Title: Rust: A Memoir of Steel and Grit

Author: Eliese Colette Goldbach

Published: 3rd March 2020 – Quercus

Format: Paperback (ARC) – 310 pages

“We were these tiny sparks of consciousness burning fiercely amid the machines – each of us made of the same substance, each of us a pulse in the dark – and, taken together, we were the beating heart of this world.” – Rust

Hello Hello! How are you?

I was sent Rust by Katya Ellis from Quercus Books, thank you so much for sending me my copy! I was immediately intrigued when I saw this book in my Twitter feed, and when I read the blurb on Goodreads, I was pulled in and I’m so glad that I told Katya that I was interested.

I don’t think I’ve ever read a memoir before, so congrats to me on my first one ahah! This was such a good pick to start reading memoirs and now I really want to read some more, so if you have any recommendations tell me in the comments!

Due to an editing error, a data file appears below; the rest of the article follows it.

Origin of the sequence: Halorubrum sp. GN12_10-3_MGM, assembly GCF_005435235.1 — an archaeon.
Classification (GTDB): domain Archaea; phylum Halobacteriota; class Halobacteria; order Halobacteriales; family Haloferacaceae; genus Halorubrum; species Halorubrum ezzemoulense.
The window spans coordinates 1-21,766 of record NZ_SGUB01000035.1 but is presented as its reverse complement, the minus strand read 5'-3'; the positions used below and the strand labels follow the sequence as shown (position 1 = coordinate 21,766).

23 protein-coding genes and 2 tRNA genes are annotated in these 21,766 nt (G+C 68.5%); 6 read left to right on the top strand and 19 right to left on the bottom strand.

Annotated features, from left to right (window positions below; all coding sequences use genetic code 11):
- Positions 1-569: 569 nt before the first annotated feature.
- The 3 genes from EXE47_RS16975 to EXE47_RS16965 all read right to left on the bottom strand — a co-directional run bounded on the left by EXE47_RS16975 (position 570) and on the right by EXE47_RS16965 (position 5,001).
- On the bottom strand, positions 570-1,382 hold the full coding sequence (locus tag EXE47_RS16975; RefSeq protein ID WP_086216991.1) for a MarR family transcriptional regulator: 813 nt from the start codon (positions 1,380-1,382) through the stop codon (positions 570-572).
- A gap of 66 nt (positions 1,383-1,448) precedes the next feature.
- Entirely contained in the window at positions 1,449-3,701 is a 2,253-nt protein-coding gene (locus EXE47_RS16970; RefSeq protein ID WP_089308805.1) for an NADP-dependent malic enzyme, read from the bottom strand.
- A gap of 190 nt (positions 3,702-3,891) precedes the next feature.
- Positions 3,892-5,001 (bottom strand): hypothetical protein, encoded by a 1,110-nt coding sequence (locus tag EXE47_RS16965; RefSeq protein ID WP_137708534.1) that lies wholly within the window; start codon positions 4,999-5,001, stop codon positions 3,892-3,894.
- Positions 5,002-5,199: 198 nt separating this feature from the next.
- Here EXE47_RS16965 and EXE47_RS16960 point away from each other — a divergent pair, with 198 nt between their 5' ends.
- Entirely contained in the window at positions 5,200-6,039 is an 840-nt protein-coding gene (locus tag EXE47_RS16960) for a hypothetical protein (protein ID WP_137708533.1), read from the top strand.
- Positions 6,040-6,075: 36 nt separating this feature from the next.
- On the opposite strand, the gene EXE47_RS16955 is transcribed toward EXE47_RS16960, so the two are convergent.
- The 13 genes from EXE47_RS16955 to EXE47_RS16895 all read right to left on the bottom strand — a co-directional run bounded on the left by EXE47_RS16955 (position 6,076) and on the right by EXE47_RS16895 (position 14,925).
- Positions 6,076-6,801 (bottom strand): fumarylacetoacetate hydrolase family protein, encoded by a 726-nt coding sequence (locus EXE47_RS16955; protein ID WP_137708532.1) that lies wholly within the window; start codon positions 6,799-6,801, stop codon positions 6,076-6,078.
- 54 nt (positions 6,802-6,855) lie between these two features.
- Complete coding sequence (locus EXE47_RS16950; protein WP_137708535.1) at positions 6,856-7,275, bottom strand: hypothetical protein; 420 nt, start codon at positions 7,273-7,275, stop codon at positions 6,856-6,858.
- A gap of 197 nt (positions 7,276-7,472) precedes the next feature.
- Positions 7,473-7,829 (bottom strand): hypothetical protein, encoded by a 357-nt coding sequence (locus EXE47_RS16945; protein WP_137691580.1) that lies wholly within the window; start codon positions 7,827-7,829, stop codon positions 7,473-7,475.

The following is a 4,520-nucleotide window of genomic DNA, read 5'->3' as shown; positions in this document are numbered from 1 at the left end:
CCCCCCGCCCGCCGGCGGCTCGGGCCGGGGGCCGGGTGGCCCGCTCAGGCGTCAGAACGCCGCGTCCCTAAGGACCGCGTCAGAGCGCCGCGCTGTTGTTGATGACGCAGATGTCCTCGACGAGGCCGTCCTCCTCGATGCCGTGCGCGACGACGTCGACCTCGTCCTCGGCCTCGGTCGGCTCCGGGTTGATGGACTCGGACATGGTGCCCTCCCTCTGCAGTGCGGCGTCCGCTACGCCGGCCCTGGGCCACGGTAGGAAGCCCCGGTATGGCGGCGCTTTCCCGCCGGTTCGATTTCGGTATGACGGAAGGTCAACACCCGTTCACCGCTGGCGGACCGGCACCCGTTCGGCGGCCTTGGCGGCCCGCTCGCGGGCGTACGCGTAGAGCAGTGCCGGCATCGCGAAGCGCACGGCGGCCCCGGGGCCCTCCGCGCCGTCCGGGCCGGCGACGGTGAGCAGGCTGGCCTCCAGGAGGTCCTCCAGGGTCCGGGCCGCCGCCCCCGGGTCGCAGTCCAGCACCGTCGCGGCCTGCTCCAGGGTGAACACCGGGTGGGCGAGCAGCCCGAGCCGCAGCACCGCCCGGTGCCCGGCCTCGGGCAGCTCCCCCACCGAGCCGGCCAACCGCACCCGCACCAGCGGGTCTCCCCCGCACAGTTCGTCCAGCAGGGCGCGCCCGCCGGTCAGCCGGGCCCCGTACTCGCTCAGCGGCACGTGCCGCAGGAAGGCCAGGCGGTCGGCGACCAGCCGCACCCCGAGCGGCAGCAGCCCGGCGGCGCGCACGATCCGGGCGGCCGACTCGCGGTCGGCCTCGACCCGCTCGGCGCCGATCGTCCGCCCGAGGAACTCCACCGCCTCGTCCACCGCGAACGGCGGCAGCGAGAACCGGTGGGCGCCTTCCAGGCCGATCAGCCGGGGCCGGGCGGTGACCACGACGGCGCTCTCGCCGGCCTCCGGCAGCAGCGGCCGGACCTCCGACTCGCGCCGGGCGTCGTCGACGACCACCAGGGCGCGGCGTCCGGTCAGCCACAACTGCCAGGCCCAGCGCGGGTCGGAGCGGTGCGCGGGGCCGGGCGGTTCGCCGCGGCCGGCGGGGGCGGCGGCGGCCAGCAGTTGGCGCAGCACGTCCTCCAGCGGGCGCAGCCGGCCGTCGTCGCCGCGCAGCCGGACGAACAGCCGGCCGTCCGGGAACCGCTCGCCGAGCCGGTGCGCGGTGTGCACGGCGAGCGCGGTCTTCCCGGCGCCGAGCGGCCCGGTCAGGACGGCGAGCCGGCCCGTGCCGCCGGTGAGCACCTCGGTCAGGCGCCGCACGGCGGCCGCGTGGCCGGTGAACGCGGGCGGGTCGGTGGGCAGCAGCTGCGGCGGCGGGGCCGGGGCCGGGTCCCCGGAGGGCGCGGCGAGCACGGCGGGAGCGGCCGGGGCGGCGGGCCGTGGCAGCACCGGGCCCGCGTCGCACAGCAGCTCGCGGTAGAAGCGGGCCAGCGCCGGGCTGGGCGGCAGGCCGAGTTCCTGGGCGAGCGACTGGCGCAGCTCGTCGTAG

I have to admit that the main reason why I was so interested in this book was that it reminded me a lot of Flashdance. I love that film and my favourite part is how Alex survives in her work at the factory, how gritty she is and just gets on with things, but doesn’t let herself get downtrodden by life. This is the vibe I got from Rust, and let me tell you, it didn’t disappoint!

GOODREADS SYNOPSIS

One woman’s story of working in the backbreaking steel industry to rebuild her life—but what she uncovers in the mill is much more than molten metal and gruelling working conditions. Under the mill’s orange flame she finds hope for the unity of America.